The "True Cevert"
A 1970 Seiko 6139-6009 Resist
Within the Road Rat automotive magazine Autumn/Winter 2018 debut edition, an article was included on the Seiko 6139 automatic chronograph – the first automatic chronograph in the world – and its connection to Formula One (F1) racing legend, François Cevert, marking the first widely(ish) publicized link between the dark blue-dialed 6139 and Cevert. Following our research into the “true” variant of the 6139 Bruce Lee, we endeavored to do similar to discover the “true” variant Cevert wore – after research, we assess the “True Cevert” to be a 6139-6009, most likely dating to 1970.
First Observation: Multiple images online feature Cevert wearing the 6139, but particularly helpful is Getty Images online database, which features – for the most part – accurate dates for the images, rendering this quite useful for the task at hand. Several images of Cevert wearing the watch exist within the Getty database dated from April though December 1971, highlighted below. The earliest found was July 1971. Why the need for such precise dates? 6139 dial variants during this era changed several times in the span of only 36-ish months, beginning in January 1969 through 1972.
Second Observation: Most useful is the Road Rat magazine article itself, which features one of the best photographs found of Cevert wearing the 6139, and asserts the picture was taken “pre-season 1971.” Given the 1971 F1 season ran from March 6 through 3 October, this would place the photograph date as sometime in January – early March 1971. When this photograph – one of the most detailed found, thanks to its professional calibre and positioning of the watch to the camera – is examined, two important clues are provided as to the variant Cevert owned: 1) a simple line of text on the dial at the non o’clock position, and 2) what strongly appears to be a notch carved out over the crown position. Even if we don’t take the date given by Road Rat at face value, Cevert is featured in his F1 racecar, emblazoned with the “12” number – Cevert’s racecar number changed multiple times, despite his short career. Resorting to the Getty database, multiple images of the FI racecar with the 12 number exist – and all appear to be dated solely to 1971, providing further evidence the Road Rat photograph was taken in at least 1971.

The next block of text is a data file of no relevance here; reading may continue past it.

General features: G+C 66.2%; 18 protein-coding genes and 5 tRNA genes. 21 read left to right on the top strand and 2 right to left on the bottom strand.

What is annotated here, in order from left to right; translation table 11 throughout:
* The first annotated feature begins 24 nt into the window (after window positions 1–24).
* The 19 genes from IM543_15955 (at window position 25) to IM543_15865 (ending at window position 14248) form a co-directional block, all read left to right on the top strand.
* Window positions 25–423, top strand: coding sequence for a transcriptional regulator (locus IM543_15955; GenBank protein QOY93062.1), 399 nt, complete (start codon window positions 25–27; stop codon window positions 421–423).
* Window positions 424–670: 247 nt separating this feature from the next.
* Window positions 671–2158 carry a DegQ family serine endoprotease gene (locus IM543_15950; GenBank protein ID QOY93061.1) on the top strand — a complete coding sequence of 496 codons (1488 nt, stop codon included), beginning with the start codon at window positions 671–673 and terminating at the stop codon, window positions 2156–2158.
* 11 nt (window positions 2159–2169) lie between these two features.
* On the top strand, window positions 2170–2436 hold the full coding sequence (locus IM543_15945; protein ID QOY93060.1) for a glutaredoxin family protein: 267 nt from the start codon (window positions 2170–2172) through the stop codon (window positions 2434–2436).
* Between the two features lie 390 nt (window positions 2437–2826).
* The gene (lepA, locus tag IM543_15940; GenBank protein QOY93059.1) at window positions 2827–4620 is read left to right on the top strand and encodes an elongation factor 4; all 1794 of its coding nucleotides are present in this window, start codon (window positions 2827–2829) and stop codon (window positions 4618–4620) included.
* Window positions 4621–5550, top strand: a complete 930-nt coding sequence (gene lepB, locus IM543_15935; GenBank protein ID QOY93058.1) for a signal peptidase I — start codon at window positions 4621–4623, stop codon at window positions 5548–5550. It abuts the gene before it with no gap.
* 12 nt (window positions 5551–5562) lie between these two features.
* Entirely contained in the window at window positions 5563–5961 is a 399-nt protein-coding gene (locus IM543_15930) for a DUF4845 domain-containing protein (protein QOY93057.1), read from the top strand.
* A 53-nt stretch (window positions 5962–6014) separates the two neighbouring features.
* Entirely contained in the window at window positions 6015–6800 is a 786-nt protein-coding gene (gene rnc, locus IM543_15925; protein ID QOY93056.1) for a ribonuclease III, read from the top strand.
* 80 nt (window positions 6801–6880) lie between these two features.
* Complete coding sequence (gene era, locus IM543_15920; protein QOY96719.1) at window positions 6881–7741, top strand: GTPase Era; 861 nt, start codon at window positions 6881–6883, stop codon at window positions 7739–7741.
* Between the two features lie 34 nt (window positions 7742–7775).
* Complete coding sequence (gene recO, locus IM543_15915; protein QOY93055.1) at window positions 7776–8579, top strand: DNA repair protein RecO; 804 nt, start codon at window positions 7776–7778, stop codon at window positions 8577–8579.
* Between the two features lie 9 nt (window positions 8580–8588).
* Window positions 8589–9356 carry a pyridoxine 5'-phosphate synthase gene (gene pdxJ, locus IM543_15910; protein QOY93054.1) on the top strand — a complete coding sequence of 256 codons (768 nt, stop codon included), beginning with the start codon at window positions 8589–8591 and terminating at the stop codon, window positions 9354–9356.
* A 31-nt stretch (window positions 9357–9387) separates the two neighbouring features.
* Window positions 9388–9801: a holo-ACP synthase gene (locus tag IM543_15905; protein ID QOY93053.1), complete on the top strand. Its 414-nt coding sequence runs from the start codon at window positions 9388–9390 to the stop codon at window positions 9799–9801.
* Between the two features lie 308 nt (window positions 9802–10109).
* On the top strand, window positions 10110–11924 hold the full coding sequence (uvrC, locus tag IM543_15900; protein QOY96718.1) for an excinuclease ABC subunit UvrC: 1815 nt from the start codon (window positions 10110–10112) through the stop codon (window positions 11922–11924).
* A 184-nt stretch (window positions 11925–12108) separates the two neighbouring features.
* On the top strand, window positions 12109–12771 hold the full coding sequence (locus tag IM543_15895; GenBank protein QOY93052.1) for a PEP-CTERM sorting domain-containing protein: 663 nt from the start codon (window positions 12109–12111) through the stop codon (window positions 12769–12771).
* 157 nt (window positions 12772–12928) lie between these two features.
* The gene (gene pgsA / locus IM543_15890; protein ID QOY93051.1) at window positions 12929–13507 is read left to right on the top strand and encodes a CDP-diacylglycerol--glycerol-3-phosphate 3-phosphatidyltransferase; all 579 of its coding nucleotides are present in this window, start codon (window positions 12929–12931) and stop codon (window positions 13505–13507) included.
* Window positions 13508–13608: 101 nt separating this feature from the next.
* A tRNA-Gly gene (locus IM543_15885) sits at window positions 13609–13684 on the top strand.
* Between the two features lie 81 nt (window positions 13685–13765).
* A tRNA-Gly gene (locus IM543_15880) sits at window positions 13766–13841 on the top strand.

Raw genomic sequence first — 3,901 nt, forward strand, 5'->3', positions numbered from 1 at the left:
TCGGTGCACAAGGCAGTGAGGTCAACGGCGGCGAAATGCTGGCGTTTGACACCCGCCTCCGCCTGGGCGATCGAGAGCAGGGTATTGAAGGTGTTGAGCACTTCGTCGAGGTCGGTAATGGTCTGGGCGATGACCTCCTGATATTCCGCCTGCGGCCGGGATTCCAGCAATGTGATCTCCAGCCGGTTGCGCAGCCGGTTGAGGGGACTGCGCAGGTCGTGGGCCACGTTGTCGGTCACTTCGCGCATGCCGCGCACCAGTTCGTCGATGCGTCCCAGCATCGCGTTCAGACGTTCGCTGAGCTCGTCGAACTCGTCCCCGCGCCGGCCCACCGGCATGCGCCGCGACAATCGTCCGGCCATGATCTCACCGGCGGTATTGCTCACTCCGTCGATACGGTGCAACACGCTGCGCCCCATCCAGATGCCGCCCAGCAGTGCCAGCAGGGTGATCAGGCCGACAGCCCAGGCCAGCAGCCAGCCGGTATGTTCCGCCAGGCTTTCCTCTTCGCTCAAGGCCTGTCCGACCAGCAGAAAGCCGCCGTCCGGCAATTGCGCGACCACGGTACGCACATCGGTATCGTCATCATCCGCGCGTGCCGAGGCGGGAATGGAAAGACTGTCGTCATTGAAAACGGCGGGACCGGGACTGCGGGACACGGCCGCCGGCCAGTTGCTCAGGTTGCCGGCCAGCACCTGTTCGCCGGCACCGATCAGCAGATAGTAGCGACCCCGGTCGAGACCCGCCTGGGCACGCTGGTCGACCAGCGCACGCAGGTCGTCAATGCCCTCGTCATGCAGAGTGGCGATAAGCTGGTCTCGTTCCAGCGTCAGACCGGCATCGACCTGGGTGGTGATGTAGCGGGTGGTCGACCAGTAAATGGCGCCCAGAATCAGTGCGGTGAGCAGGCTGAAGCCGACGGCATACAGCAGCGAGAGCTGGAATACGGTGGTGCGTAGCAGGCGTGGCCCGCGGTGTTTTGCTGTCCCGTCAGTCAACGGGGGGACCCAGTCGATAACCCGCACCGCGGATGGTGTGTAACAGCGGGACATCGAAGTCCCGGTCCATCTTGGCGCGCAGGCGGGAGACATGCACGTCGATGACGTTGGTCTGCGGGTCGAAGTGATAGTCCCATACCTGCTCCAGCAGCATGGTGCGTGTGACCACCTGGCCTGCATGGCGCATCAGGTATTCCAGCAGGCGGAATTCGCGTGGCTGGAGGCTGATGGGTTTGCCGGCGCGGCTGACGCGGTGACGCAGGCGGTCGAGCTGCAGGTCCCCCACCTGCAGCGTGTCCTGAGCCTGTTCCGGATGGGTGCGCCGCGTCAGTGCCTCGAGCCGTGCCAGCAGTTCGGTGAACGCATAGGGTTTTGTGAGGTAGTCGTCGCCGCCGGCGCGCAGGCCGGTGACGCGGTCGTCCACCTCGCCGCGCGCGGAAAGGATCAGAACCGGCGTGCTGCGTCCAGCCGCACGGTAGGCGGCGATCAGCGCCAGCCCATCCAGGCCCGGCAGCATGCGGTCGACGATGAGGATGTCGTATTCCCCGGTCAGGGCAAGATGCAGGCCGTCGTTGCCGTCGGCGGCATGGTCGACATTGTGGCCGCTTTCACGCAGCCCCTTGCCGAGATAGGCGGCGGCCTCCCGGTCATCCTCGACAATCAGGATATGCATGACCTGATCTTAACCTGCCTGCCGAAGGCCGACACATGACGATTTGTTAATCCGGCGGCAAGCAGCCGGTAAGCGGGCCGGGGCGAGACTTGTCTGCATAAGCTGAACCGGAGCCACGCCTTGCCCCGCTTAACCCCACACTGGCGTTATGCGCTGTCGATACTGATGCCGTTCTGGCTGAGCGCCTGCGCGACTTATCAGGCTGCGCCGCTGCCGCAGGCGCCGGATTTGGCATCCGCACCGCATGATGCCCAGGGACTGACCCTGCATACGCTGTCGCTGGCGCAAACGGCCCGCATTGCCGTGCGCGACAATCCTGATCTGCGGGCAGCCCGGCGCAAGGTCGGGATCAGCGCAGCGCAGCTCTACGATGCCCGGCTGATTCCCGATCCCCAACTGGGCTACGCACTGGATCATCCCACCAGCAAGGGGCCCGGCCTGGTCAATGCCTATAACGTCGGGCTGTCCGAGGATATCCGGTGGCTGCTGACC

Third Observation: Within the Getty database, Cevert is pictured several times in the 1960s and 1970 wearing a non-Seiko 6139 watch; importantly, the latest – March 1970 – provides us with a useful bookend. Granted, Cevert could have owned multiple watches (perish the thought), but the March 1970 date is useful here; when Cevert was pictured wearing a watch during this time period, the watch is, you guessed it - the Seiko 6139. If above is taken into account, and we also assume Cevert was the type to wear one watch - like most of humanity - this would strongly indicate Cevert's 6139 dates to 1970.